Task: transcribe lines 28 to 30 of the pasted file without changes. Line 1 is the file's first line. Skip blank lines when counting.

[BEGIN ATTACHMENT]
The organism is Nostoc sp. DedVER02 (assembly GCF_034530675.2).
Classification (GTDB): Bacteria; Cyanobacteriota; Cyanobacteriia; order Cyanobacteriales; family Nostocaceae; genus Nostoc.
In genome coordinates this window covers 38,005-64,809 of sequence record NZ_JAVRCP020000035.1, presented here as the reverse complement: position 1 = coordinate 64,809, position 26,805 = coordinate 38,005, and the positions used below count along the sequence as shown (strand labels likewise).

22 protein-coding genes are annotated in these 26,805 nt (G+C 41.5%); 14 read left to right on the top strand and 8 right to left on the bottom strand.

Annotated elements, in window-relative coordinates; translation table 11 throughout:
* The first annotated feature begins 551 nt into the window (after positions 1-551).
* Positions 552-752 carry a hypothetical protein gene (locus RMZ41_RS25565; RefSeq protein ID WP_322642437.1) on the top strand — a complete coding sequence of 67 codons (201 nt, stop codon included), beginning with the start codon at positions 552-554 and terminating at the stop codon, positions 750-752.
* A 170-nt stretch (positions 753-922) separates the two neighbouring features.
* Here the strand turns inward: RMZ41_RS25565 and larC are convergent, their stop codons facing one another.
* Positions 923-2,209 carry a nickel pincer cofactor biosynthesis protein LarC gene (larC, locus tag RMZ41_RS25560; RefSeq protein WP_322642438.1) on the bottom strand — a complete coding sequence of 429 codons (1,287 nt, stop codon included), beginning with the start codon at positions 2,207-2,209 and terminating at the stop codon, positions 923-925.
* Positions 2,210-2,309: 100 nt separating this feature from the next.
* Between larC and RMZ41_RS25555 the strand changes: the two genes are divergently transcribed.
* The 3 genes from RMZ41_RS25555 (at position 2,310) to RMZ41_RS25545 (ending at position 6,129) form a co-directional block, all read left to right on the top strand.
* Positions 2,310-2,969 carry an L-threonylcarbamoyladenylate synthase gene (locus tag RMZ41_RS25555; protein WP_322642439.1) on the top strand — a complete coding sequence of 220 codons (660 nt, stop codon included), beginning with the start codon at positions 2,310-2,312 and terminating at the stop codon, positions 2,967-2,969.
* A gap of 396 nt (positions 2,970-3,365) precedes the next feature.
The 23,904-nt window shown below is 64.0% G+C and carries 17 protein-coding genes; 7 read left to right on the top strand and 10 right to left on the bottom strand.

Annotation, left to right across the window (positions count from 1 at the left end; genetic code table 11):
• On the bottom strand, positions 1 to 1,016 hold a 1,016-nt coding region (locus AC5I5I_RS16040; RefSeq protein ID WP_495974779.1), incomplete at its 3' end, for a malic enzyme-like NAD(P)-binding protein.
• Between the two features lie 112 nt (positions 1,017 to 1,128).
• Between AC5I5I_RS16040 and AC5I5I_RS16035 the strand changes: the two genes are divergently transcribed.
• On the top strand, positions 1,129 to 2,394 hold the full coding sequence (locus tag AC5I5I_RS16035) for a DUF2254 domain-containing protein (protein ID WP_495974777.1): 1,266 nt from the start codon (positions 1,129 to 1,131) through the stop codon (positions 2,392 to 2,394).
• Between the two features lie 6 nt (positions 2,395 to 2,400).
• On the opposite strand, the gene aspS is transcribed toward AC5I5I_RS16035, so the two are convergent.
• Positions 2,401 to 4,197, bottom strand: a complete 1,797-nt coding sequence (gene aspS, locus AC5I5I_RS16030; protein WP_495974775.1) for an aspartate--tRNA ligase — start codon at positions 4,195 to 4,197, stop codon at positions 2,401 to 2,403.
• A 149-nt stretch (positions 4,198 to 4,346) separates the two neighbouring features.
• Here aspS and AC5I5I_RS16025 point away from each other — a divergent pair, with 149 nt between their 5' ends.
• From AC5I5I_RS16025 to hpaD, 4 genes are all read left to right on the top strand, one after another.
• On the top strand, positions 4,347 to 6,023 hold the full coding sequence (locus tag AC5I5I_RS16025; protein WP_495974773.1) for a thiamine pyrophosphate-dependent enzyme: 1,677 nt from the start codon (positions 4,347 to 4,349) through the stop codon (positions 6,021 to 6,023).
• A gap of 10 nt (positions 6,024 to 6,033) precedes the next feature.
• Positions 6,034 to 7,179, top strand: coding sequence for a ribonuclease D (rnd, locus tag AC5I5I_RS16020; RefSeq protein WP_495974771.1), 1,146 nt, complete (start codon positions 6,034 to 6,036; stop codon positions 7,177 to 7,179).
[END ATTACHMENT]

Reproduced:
• On the top strand, positions 4,347 to 6,023 hold the full coding sequence (locus tag AC5I5I_RS16025; protein WP_495974773.1) for a thiamine pyrophosphate-dependent enzyme: 1,677 nt from the start codon (positions 4,347 to 4,349) through the stop codon (positions 6,021 to 6,023).
• A gap of 10 nt (positions 6,024 to 6,033) precedes the next feature.
• Positions 6,034 to 7,179, top strand: coding sequence for a ribonuclease D (rnd, locus tag AC5I5I_RS16020; RefSeq protein WP_495974771.1), 1,146 nt, complete (start codon positions 6,034 to 6,036; stop codon positions 7,177 to 7,179).